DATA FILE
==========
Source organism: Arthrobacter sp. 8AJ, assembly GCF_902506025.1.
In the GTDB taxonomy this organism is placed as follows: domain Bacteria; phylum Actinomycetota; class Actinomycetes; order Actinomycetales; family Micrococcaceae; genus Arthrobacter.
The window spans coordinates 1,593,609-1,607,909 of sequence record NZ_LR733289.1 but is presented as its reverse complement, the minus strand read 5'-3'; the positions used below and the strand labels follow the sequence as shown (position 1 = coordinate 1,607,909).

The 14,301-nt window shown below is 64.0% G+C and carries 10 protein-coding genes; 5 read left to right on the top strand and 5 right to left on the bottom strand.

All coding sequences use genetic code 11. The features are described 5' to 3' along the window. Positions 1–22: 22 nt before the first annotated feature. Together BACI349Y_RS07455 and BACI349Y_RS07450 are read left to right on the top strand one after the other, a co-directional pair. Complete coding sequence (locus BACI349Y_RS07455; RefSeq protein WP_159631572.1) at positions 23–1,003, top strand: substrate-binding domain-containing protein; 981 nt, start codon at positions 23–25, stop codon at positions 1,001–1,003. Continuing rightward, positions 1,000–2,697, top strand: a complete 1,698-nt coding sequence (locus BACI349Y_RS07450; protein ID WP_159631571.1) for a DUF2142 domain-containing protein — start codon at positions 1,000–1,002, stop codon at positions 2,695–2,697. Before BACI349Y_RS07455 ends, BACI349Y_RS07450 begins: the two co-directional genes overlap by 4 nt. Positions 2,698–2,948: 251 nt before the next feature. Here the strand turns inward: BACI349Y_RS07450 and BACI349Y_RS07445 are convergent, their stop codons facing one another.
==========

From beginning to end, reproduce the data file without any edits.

Source organism: Arthrobacter sp. 8AJ, assembly GCF_902506025.1.
In the GTDB taxonomy this organism is placed as follows: domain Bacteria; phylum Actinomycetota; class Actinomycetes; order Actinomycetales; family Micrococcaceae; genus Arthrobacter.
The window spans coordinates 1,593,609-1,607,909 of sequence record NZ_LR733289.1 but is presented as its reverse complement, the minus strand read 5'-3'; the positions used below and the strand labels follow the sequence as shown (position 1 = coordinate 1,607,909).

The 14,301-nt window shown below is 64.0% G+C and carries 10 protein-coding genes; 5 read left to right on the top strand and 5 right to left on the bottom strand.

All coding sequences use genetic code 11. The features are described 5' to 3' along the window. Positions 1–22: 22 nt before the first annotated feature. Together BACI349Y_RS07455 and BACI349Y_RS07450 are read left to right on the top strand one after the other, a co-directional pair. Complete coding sequence (locus BACI349Y_RS07455; RefSeq protein WP_159631572.1) at positions 23–1,003, top strand: substrate-binding domain-containing protein; 981 nt, start codon at positions 23–25, stop codon at positions 1,001–1,003. Continuing rightward, positions 1,000–2,697, top strand: a complete 1,698-nt coding sequence (locus BACI349Y_RS07450; protein ID WP_159631571.1) for a DUF2142 domain-containing protein — start codon at positions 1,000–1,002, stop codon at positions 2,695–2,697. Before BACI349Y_RS07455 ends, BACI349Y_RS07450 begins: the two co-directional genes overlap by 4 nt. Positions 2,698–2,948: 251 nt before the next feature. Here the strand turns inward: BACI349Y_RS07450 and BACI349Y_RS07445 are convergent, their stop codons facing one another.